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Kososvo’s Linchpin: Overcoming Division In Mitrovica


Mitrovica has become the linchpin of Kosovo’s future united status. The stakes are high. If the international community cannot re-establish Mitrovica as a single city, efforts to preserve a united Kosovo will also fail.

Trouble has plagued Mitrovica – the city in northern Kosovo effectively divided between a northern Serb portion and a southern Albanian one – since NATO’s Kosovo Force (KFOR) arrived in June 1999. Tensions in the city over the past few months have periodically erupted into violence. The situation has crystallised many of the weak points of the international approach in Kosovo: lack of vision for the future; inability to protect the security of minority groups or to promote real reconciliation between Albanians and Serbs; insufficient human and financial resources among international administrators; and poor co-ordination, as well as finger pointing, among both international military and civilian officials in Mitrovica.

Senior UN and KFOR officials are working on plans for improving co-ordination among military and civilian officials in Mitrovica and there are some tentative signs that the efforts of the new UN administrator and others are beginning to take hold. But the United Nations Mission in Kosovo (UNMIK) needs to articulate what it has so far failed to: a public vision and strategy for Mitrovica that will give both Serbs and Albanians the confidence that the international community has the will and resources to help them recreate Mitrovica as a single city where both communities can live in security, tolerance, and prosperity.

Mitrovica needs, in the context of that articulated vision, a package of political, economic, and military carrots and sticks aimed at breaking Belgrade’s control over Mitrovica. These measures should be designed to give the Serbs confidence that they can live safely and that their political and cultural identity will be respected in a united Kosovo, while assuring the Albanians that they can return to Mitrovica and that the division will not harden further into de facto partition.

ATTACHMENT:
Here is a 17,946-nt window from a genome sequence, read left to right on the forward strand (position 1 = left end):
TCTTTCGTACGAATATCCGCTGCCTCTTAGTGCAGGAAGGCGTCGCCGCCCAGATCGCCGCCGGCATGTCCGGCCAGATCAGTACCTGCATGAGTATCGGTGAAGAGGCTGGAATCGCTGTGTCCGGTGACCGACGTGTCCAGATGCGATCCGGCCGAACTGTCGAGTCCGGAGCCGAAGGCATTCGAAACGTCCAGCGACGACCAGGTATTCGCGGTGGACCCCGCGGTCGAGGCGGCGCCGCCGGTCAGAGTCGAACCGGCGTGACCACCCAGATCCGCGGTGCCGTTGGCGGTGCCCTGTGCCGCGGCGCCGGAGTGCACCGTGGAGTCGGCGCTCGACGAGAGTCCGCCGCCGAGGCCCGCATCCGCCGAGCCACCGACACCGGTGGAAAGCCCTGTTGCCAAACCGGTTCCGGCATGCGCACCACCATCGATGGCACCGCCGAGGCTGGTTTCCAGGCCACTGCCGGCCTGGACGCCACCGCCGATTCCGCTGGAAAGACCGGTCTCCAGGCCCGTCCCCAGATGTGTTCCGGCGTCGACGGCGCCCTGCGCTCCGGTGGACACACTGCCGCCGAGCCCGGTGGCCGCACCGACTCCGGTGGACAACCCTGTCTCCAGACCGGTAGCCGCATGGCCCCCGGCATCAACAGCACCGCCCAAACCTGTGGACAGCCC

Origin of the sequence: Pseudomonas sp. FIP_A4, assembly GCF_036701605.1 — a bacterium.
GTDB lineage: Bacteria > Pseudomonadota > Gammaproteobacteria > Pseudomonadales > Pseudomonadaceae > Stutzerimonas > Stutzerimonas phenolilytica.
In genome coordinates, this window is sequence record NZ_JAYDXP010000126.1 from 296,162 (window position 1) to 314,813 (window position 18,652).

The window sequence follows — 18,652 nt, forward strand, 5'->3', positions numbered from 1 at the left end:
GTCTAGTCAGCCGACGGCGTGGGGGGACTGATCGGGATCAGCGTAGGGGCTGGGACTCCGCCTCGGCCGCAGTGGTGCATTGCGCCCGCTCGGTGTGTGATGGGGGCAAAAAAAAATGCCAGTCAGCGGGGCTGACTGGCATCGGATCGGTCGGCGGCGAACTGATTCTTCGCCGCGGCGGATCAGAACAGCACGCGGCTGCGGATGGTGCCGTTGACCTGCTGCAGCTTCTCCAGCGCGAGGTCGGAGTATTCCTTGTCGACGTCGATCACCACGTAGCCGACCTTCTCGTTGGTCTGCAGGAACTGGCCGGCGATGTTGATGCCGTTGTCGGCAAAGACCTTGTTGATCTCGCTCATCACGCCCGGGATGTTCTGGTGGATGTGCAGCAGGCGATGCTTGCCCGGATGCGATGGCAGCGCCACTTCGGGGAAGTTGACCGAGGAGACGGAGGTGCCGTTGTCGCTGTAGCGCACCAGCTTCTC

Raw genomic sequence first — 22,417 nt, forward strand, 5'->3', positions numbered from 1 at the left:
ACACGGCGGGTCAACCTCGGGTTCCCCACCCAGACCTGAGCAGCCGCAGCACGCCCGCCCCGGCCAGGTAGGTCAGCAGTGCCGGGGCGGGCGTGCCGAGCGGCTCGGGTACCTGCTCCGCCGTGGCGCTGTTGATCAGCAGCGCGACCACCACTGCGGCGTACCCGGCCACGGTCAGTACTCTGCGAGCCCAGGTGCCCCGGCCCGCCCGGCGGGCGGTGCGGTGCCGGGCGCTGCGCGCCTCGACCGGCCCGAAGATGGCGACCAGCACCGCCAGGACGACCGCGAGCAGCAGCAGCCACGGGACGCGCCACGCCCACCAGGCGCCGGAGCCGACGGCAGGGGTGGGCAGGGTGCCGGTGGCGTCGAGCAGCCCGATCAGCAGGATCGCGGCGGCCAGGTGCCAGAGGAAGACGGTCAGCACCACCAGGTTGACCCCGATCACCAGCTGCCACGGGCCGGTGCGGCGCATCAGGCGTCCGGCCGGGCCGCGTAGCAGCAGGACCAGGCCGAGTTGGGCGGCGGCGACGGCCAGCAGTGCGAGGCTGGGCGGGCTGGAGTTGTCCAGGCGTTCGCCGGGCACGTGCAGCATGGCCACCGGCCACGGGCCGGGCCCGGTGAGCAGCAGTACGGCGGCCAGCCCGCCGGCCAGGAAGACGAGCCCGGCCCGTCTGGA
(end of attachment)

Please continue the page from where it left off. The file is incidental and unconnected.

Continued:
RECOMMENDATIONS

General

1. UNMIK should articulate a public vision and strategy for Mitrovica that gives both Serbs and Albanians the confidence that the international community has the will and capacity to help them recreate it as a single city.

Security

2. UNMIK should expand the “zone of confidence” to include all of Mitrovica city, ending the current division along the Ibar River but also preventing Albanians from flooding in behind the zone and harassing Serbs.

3. UNMIK should insist upon improved co-ordination among all elements of the international presence in Mitrovica, a more aggressive posture toward violations of public order and other security problems by international police, and full backing from KFOR.

4. KFOR should reinforce its contingent in Mitrovica with U.S. and British units.

5. KFOR should identify individuals and groups which are acting under Belgrade’s control or in other ways inconsistent with current international regulations governing Kosovo or with efforts at reconciliation; exclude them from political life of the region; and, if they persist in their activities, expel them from Kosovo.

6. KFOR should move the headquarters of the Kosovo Protection Corps outside the boundaries of Mitrovica city.

Political

7. UNMIK should expand the co-ordination authority of Mitrovica’s regional administrator and provide him with additional human, financial and security resources.

8. Within an expanded zone of confidence, the UNMIK administrator should re-establish a joint city administration step-by-step, beginning by co-locating the offices of Serb leader Oliver Ivanovic and his Albanian counterpart, to be followed by re-opening on a joint basis such city services as the fire brigade.

9. UNMIK should put forward a political program for Mitrovica and the region to the north that, regardless of how the issue of Kosovo’s final status is decided, will guarantee local power-sharing arrangements for the Serbs on such issues as running their own schools, health care, social services, and a guaranteed share of representation in the organs of local self-rule and in the police force.

Economic

10. The UNMIK administrator should open a market to re-establish blocked trade ties between the two parts of the city.

Pristina/Washington/Brussels, 31 May 2000




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